But max’s referenced object sounds useful. Maybe some genius coder would find it an interesting challenge??

I can’t see how you could use a destructive change to the referenced copy (ie physically moving verts, changes like extrude etc) and then be able to transfer changes to the origional reliably. So you’d have to use a non-destructive

Well blender has a grand total of 4 nondestructive mesh operations (other than GRS in object mode) - lattices, subsurf, the wave effect and displacement maps. The first three are applied to individual objects anyway (not the shared meshes) so it is easy to apply them to only the “referenced” copy.
Displacement maps are a little bit trickier as materials are (by default) applied to the shared mesh rather than the object. But if you click the “OB” button in the material window you can apply the material to the object instead.

So basically, until if and when blender gets more nondestructive mesh-editing operations, a referanced copy and an instanced copy are basically the same thing - just that one of the copies has a lattice or whatever applied to it.

When i do an alt-d and apply sub-surf to the new object it also applies it to the original. If it didn’t do that i would be the happy camper :slight_smile:

Its not really a big deal, i can live without it, but it would be cool in some modeling situations cause you would be able to have an uncluttered view of the sub-surfed model while you model.


There are two distinct what-geeks-call “data structures” at work here, somewhere in the unfathomable world of C programming; :wink: They are called Object and ObjData.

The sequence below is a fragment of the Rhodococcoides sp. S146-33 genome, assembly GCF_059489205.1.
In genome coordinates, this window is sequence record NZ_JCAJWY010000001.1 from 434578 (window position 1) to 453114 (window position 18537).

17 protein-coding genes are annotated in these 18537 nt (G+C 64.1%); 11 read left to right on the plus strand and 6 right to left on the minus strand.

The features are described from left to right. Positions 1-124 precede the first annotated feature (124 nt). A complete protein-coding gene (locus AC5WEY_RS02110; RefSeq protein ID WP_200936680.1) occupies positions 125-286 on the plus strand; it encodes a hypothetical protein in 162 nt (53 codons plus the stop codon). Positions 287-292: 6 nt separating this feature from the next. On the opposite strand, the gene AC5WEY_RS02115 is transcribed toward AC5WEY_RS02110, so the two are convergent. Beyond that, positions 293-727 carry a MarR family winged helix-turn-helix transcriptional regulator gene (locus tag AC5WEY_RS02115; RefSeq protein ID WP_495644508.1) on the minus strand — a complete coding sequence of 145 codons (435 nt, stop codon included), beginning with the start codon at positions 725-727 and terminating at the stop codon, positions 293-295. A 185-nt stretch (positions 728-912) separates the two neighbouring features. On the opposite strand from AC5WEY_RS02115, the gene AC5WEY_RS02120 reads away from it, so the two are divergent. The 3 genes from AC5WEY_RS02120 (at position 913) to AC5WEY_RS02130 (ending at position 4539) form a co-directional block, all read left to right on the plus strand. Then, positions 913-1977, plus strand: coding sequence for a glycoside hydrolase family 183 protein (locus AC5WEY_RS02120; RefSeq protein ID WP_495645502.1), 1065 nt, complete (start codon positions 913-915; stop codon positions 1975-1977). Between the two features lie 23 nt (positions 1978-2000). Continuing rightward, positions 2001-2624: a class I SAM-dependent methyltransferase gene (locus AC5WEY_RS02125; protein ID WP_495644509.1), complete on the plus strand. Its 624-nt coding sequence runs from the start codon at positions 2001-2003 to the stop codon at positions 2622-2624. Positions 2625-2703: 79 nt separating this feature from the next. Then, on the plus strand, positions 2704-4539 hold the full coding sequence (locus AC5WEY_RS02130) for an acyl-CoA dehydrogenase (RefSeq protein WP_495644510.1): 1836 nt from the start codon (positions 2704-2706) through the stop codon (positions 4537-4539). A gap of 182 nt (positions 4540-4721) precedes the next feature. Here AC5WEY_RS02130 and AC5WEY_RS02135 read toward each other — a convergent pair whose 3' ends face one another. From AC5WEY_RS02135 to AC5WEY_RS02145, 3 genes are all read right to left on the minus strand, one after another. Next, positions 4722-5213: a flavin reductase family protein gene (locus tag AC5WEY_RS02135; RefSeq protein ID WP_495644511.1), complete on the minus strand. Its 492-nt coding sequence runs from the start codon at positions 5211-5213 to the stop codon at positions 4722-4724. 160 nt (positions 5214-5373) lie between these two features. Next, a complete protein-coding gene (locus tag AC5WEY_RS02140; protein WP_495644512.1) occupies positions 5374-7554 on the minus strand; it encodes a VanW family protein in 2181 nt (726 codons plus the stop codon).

The Object structure contains most of the basic information about an object, but doesn’t contain info such as its location in space. That’s in the ObjData.

When you “create a new object,” one of each of these two data structures is created, and the ObjData “points to” the Object, which “has a reference-count of ‘1’” (because only one ObjData block refers to it).

Mind you, there’s an ambiguity here with respect to that word “Object.” In ordinary human vernacular you simply refer to “a ‘thing’ in space,” waving your hands in front of your face for emphasis. You normally don’t know-about or care-about the duplicity of the internal data-structures. :slight_smile: But be aware that if you start trying to engage a computer-programmer in meaningful conversation, [she is going to assume a very precise meaning for the word. Hence my choice of the word, ‘thing.’ :smiley:

"Thing One" ::=  &lt;Object (ref. ct=1)&gt;  
                                ^---------- &lt;ObjData&gt;
"Thing Two" ::=  &lt;Object (ref. ct=1)&gt;  
                               ^---------- &lt;ObjData&gt;

If you “duplicate (Shift+D) the object,” an exact copy of both of these structures is created, each pair unrelated to the other pair. Both pairs are independent.

Now suppose that you want twenty absolutely-identical “thingys in space,” all of them differing only in where exactly you choose to put each one in space. You can do that with ‘Alt+D.’ When you use this control, you create another ObjData structure only. It is now linked to the same Object structure, which now “has a reference-count of ‘2.’”

"Thing One" ::=  &lt;Object (ref. ct=2)&gt;  
                             |  ^---------- &lt;ObjData&gt;
"Thing Two" ::=              ^------------- &lt;ObjData&gt;

Any change to “thing #1”'s position, or anything else about it that would be reflected only in the ObjData, will affect only it. But any change that would be recorded in the Object structure, like material selections, would instantly affect all the “things” that share it; that, in programmer geek-speek, “reference it.”

North said

Its not really a big deal, i can live without it, but it would be cool in some modeling situations cause you would be able to have an uncluttered view of the sub-surfed model while you model.

Try using the “Optimal button” (under the subsurf buttons) while editing a subsurfed mesh in solid mode.
This should give you a less cluttered view.

Hope this helps,